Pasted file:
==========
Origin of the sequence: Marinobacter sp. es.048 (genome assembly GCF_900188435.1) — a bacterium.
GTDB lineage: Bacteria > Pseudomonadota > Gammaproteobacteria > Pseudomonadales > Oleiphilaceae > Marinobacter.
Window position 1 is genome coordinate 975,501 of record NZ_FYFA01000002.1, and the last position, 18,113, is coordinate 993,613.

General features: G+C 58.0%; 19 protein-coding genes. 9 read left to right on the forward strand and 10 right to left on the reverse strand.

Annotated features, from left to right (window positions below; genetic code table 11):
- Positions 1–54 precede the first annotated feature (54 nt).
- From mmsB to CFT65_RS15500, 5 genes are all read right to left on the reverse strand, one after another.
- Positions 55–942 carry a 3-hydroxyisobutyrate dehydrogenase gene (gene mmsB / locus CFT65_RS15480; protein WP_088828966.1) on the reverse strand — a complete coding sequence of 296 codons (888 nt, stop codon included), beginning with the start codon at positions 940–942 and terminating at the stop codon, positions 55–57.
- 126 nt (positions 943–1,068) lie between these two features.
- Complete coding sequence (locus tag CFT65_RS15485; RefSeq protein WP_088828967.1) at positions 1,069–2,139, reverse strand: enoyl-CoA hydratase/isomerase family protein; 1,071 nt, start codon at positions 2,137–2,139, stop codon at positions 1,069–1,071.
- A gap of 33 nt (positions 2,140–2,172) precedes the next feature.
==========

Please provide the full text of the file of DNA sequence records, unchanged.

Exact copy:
Origin of the sequence: Marinobacter sp. es.048 (genome assembly GCF_900188435.1) — a bacterium.
GTDB lineage: Bacteria > Pseudomonadota > Gammaproteobacteria > Pseudomonadales > Oleiphilaceae > Marinobacter.
Window position 1 is genome coordinate 975,501 of record NZ_FYFA01000002.1, and the last position, 18,113, is coordinate 993,613.

General features: G+C 58.0%; 19 protein-coding genes. 9 read left to right on the forward strand and 10 right to left on the reverse strand.

Annotated features, from left to right (window positions below; genetic code table 11):
- Positions 1–54 precede the first annotated feature (54 nt).
- From mmsB to CFT65_RS15500, 5 genes are all read right to left on the reverse strand, one after another.
- Positions 55–942 carry a 3-hydroxyisobutyrate dehydrogenase gene (gene mmsB / locus CFT65_RS15480; protein WP_088828966.1) on the reverse strand — a complete coding sequence of 296 codons (888 nt, stop codon included), beginning with the start codon at positions 940–942 and terminating at the stop codon, positions 55–57.
- 126 nt (positions 943–1,068) lie between these two features.
- Complete coding sequence (locus tag CFT65_RS15485; RefSeq protein WP_088828967.1) at positions 1,069–2,139, reverse strand: enoyl-CoA hydratase/isomerase family protein; 1,071 nt, start codon at positions 2,137–2,139, stop codon at positions 1,069–1,071.
- A gap of 33 nt (positions 2,140–2,172) precedes the next feature.